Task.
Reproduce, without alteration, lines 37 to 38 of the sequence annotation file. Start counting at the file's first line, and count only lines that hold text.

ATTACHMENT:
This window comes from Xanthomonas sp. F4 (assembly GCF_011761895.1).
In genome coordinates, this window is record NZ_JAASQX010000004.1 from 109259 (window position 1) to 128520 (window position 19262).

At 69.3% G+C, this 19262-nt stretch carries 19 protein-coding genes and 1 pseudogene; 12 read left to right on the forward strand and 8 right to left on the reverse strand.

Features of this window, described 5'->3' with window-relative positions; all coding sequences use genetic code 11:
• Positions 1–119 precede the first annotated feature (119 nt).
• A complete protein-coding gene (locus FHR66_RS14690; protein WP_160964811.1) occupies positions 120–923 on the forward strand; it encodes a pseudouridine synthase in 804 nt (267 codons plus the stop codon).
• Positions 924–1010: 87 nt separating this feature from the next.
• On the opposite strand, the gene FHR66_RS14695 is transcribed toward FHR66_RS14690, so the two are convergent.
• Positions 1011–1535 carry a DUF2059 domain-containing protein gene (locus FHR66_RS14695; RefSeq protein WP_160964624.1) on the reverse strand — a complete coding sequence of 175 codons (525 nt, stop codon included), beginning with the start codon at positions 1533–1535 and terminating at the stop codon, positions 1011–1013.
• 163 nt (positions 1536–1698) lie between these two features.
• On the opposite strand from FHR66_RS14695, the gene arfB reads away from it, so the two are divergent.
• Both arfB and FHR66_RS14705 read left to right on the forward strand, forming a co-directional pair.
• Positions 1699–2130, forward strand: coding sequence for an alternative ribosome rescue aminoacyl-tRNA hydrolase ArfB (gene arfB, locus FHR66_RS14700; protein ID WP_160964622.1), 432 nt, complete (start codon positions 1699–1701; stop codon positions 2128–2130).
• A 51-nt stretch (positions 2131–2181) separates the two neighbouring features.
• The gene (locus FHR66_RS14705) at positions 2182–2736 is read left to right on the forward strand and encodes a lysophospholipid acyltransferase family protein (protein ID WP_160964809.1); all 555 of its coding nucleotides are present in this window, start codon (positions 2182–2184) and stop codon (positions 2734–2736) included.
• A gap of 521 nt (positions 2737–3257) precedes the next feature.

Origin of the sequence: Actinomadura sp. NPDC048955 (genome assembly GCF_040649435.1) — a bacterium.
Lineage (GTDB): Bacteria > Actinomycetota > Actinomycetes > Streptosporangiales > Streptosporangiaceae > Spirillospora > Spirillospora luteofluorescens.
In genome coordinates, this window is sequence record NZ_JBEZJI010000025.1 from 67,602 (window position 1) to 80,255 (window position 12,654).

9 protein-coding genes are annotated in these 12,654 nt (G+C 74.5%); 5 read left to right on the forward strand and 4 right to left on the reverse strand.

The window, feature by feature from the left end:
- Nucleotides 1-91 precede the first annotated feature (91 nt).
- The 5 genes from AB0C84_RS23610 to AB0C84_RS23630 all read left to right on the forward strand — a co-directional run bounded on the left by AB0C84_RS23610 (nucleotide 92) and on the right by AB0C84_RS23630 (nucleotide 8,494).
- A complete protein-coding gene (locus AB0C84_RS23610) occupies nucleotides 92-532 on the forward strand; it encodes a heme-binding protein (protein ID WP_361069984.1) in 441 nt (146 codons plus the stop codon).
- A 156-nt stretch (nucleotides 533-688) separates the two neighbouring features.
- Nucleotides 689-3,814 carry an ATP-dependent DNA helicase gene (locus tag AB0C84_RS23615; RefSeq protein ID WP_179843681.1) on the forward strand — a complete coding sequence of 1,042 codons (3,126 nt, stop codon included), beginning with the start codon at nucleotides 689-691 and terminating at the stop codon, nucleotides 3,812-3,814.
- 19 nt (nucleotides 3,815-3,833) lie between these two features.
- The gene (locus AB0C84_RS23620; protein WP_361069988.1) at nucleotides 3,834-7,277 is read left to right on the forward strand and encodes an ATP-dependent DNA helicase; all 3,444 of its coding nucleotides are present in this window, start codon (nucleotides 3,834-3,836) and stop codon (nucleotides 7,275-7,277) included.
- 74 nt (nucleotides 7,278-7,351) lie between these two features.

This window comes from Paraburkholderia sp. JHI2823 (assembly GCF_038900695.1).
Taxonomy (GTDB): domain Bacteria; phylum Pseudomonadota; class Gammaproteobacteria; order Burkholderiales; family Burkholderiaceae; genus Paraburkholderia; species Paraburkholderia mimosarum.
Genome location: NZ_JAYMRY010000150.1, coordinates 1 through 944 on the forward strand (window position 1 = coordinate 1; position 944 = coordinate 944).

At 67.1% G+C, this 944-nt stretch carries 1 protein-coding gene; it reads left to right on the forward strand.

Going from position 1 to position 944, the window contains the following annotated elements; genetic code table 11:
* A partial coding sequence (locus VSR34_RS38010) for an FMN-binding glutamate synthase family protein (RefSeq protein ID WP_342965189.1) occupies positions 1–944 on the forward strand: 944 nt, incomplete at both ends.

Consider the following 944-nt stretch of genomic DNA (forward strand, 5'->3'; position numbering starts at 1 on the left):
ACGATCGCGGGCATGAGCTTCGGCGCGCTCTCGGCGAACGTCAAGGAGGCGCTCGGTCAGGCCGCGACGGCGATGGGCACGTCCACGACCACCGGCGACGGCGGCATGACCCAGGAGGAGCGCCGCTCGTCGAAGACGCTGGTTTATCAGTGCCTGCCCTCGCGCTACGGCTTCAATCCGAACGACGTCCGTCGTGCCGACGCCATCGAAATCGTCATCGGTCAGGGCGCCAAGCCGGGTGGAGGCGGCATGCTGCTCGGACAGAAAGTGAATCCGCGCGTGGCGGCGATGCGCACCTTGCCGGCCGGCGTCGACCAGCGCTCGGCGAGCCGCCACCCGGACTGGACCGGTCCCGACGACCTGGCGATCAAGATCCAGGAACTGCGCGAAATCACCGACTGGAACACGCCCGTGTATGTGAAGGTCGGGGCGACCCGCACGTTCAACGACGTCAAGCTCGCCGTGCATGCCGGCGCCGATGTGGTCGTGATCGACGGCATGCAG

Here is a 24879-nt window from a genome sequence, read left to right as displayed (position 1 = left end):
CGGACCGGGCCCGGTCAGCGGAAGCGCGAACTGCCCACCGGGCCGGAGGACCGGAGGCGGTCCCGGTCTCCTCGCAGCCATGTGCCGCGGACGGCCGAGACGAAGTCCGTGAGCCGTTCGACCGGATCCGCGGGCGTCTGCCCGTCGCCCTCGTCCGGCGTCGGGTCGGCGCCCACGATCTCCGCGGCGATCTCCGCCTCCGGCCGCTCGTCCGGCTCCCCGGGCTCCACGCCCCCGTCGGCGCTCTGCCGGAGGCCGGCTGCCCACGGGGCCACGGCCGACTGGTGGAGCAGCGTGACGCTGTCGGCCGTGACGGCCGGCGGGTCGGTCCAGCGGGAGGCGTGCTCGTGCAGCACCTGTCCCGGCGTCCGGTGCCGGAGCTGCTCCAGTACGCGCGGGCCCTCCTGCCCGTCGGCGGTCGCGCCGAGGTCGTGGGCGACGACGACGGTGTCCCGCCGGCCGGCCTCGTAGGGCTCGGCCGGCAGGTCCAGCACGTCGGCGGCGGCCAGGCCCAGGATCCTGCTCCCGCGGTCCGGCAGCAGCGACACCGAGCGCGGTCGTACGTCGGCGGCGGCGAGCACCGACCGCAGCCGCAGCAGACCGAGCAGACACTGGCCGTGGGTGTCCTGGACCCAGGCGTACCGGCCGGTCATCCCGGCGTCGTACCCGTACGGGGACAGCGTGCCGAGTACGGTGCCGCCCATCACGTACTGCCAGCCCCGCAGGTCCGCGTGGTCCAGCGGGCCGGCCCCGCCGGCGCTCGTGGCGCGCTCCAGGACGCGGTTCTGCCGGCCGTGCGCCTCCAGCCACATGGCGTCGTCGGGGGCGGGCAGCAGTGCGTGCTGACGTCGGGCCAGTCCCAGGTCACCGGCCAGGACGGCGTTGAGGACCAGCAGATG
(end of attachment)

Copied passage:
ACGATCGCGGGCATGAGCTTCGGCGCGCTCTCGGCGAACGTCAAGGAGGCGCTCGGTCAGGCCGCGACGGCGATGGGCACGTCCACGACCACCGGCGACGGCGGCATGACCCAGGAGGAGCGCCGCTCGTCGAAGACGCTGGTTTATCAGTGCCTGCCCTCGCGCTACGGCTTCAATCCGAACGACGTCCGTCGTGCCGACGCCATCGAAATCGTCATCGGTCAGGGCGCCAAGCCGGGTGGAGGCGGCATGCTGCTCGGACAGAAAGTGAATCCGCGCGTGGCGGCGATGCGCACCTTGCCGGCCGGCGTCGACCAGCGCTCGGCGAGCCGCCACCCGGACTGGACCGGTCCCGACGACCTGGCGATCAAGATCCAGGAACTGCGCGAAATCACCGACTGGAACACGCCCGTGTATGTGAAGGTCGGGGCGACCCGCACGTTCAACGACGTCAAGCTCGCCGTGCATGCCGGCGCCGATGTGGTCGTGATCGACGGCATGCAG

Here is a 24879-nt window from a genome sequence, read left to right as displayed (position 1 = left end):